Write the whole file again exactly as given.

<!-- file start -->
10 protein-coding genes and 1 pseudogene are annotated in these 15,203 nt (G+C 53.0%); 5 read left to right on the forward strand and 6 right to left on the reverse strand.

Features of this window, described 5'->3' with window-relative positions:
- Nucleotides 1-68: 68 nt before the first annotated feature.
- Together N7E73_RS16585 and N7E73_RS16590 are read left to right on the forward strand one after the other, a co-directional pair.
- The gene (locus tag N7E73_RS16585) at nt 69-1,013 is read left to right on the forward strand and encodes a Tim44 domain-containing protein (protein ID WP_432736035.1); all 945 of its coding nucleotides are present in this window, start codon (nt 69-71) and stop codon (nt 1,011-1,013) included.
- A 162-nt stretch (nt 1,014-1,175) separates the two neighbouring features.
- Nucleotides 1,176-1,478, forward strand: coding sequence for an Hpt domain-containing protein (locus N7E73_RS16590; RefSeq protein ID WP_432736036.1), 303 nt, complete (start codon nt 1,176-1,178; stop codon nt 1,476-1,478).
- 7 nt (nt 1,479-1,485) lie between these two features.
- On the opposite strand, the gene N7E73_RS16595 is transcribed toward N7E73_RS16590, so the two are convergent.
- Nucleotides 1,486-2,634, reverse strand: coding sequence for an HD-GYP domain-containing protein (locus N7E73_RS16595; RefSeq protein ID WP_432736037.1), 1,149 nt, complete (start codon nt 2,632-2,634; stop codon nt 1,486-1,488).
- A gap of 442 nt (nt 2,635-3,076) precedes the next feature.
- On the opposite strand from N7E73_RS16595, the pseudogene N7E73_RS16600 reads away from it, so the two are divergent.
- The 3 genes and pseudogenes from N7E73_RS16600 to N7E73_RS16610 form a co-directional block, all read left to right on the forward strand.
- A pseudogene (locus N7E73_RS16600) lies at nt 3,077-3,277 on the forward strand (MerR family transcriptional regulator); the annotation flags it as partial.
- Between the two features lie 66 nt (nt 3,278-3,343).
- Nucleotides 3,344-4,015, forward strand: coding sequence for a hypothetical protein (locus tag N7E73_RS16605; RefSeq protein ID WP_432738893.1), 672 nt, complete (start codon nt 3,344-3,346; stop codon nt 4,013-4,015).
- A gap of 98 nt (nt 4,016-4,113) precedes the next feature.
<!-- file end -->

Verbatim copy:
10 protein-coding genes and 1 pseudogene are annotated in these 15,203 nt (G+C 53.0%); 5 read left to right on the forward strand and 6 right to left on the reverse strand.

Features of this window, described 5'->3' with window-relative positions:
- Nucleotides 1-68: 68 nt before the first annotated feature.
- Together N7E73_RS16585 and N7E73_RS16590 are read left to right on the forward strand one after the other, a co-directional pair.
- The gene (locus tag N7E73_RS16585) at nt 69-1,013 is read left to right on the forward strand and encodes a Tim44 domain-containing protein (protein ID WP_432736035.1); all 945 of its coding nucleotides are present in this window, start codon (nt 69-71) and stop codon (nt 1,011-1,013) included.
- A 162-nt stretch (nt 1,014-1,175) separates the two neighbouring features.
- Nucleotides 1,176-1,478, forward strand: coding sequence for an Hpt domain-containing protein (locus N7E73_RS16590; RefSeq protein ID WP_432736036.1), 303 nt, complete (start codon nt 1,176-1,178; stop codon nt 1,476-1,478).
- 7 nt (nt 1,479-1,485) lie between these two features.
- On the opposite strand, the gene N7E73_RS16595 is transcribed toward N7E73_RS16590, so the two are convergent.
- Nucleotides 1,486-2,634, reverse strand: coding sequence for an HD-GYP domain-containing protein (locus N7E73_RS16595; RefSeq protein ID WP_432736037.1), 1,149 nt, complete (start codon nt 2,632-2,634; stop codon nt 1,486-1,488).
- A gap of 442 nt (nt 2,635-3,076) precedes the next feature.
- On the opposite strand from N7E73_RS16595, the pseudogene N7E73_RS16600 reads away from it, so the two are divergent.
- The 3 genes and pseudogenes from N7E73_RS16600 to N7E73_RS16610 form a co-directional block, all read left to right on the forward strand.
- A pseudogene (locus N7E73_RS16600) lies at nt 3,077-3,277 on the forward strand (MerR family transcriptional regulator); the annotation flags it as partial.
- Between the two features lie 66 nt (nt 3,278-3,343).
- Nucleotides 3,344-4,015, forward strand: coding sequence for a hypothetical protein (locus tag N7E73_RS16605; RefSeq protein ID WP_432738893.1), 672 nt, complete (start codon nt 3,344-3,346; stop codon nt 4,013-4,015).
- A gap of 98 nt (nt 4,016-4,113) precedes the next feature.